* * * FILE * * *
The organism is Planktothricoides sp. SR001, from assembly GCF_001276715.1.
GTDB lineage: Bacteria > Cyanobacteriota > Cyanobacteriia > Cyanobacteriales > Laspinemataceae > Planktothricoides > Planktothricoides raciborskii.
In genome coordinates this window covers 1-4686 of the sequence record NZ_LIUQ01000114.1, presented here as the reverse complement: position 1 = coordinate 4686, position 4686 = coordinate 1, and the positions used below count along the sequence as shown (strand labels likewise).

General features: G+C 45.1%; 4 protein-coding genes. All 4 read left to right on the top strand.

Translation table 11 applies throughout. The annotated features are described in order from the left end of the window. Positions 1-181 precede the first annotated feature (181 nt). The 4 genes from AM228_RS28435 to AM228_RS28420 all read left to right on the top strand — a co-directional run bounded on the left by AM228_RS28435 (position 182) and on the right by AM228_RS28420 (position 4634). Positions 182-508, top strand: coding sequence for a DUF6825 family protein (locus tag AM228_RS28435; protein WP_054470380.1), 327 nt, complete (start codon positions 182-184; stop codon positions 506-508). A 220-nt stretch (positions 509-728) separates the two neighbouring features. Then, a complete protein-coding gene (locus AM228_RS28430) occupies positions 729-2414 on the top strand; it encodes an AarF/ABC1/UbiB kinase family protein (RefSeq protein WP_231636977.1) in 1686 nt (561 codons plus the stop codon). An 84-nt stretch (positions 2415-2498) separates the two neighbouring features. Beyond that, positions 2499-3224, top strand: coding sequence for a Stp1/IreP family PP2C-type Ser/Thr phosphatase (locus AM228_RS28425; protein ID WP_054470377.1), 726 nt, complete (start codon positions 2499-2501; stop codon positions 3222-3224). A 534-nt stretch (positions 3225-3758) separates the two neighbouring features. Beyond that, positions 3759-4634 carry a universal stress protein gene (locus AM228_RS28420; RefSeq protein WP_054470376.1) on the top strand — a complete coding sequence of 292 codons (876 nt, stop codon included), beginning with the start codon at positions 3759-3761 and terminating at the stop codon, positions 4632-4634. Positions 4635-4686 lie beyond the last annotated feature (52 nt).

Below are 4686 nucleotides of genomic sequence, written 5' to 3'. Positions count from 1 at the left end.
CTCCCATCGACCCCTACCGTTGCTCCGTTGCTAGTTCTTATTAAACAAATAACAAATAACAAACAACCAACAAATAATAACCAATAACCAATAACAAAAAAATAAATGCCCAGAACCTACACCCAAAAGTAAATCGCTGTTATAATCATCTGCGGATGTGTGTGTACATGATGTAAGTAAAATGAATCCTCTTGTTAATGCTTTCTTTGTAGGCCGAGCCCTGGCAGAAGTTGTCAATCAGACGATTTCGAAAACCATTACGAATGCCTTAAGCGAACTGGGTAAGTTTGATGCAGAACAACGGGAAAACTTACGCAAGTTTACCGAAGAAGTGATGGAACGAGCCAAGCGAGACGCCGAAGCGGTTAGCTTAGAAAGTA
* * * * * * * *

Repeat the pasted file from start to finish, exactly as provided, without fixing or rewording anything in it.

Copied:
The organism is Planktothricoides sp. SR001, from assembly GCF_001276715.1.
GTDB lineage: Bacteria > Cyanobacteriota > Cyanobacteriia > Cyanobacteriales > Laspinemataceae > Planktothricoides > Planktothricoides raciborskii.
In genome coordinates this window covers 1-4686 of the sequence record NZ_LIUQ01000114.1, presented here as the reverse complement: position 1 = coordinate 4686, position 4686 = coordinate 1, and the positions used below count along the sequence as shown (strand labels likewise).

General features: G+C 45.1%; 4 protein-coding genes. All 4 read left to right on the top strand.

Translation table 11 applies throughout. The annotated features are described in order from the left end of the window. Positions 1-181 precede the first annotated feature (181 nt). The 4 genes from AM228_RS28435 to AM228_RS28420 all read left to right on the top strand — a co-directional run bounded on the left by AM228_RS28435 (position 182) and on the right by AM228_RS28420 (position 4634). Positions 182-508, top strand: coding sequence for a DUF6825 family protein (locus tag AM228_RS28435; protein WP_054470380.1), 327 nt, complete (start codon positions 182-184; stop codon positions 506-508). A 220-nt stretch (positions 509-728) separates the two neighbouring features. Then, a complete protein-coding gene (locus AM228_RS28430) occupies positions 729-2414 on the top strand; it encodes an AarF/ABC1/UbiB kinase family protein (RefSeq protein WP_231636977.1) in 1686 nt (561 codons plus the stop codon). An 84-nt stretch (positions 2415-2498) separates the two neighbouring features. Beyond that, positions 2499-3224, top strand: coding sequence for a Stp1/IreP family PP2C-type Ser/Thr phosphatase (locus AM228_RS28425; protein ID WP_054470377.1), 726 nt, complete (start codon positions 2499-2501; stop codon positions 3222-3224). A 534-nt stretch (positions 3225-3758) separates the two neighbouring features. Beyond that, positions 3759-4634 carry a universal stress protein gene (locus AM228_RS28420; RefSeq protein WP_054470376.1) on the top strand — a complete coding sequence of 292 codons (876 nt, stop codon included), beginning with the start codon at positions 3759-3761 and terminating at the stop codon, positions 4632-4634. Positions 4635-4686 lie beyond the last annotated feature (52 nt).

Below are 4686 nucleotides of genomic sequence, written 5' to 3'. Positions count from 1 at the left end.
CTCCCATCGACCCCTACCGTTGCTCCGTTGCTAGTTCTTATTAAACAAATAACAAATAACAAACAACCAACAAATAATAACCAATAACCAATAACAAAAAAATAAATGCCCAGAACCTACACCCAAAAGTAAATCGCTGTTATAATCATCTGCGGATGTGTGTGTACATGATGTAAGTAAAATGAATCCTCTTGTTAATGCTTTCTTTGTAGGCCGAGCCCTGGCAGAAGTTGTCAATCAGACGATTTCGAAAACCATTACGAATGCCTTAAGCGAACTGGGTAAGTTTGATGCAGAACAACGGGAAAACTTACGCAAGTTTACCGAAGAAGTGATGGAACGAGCCAAGCGAGACGCCGAAGCGGTTAGCTTAGAAAGTA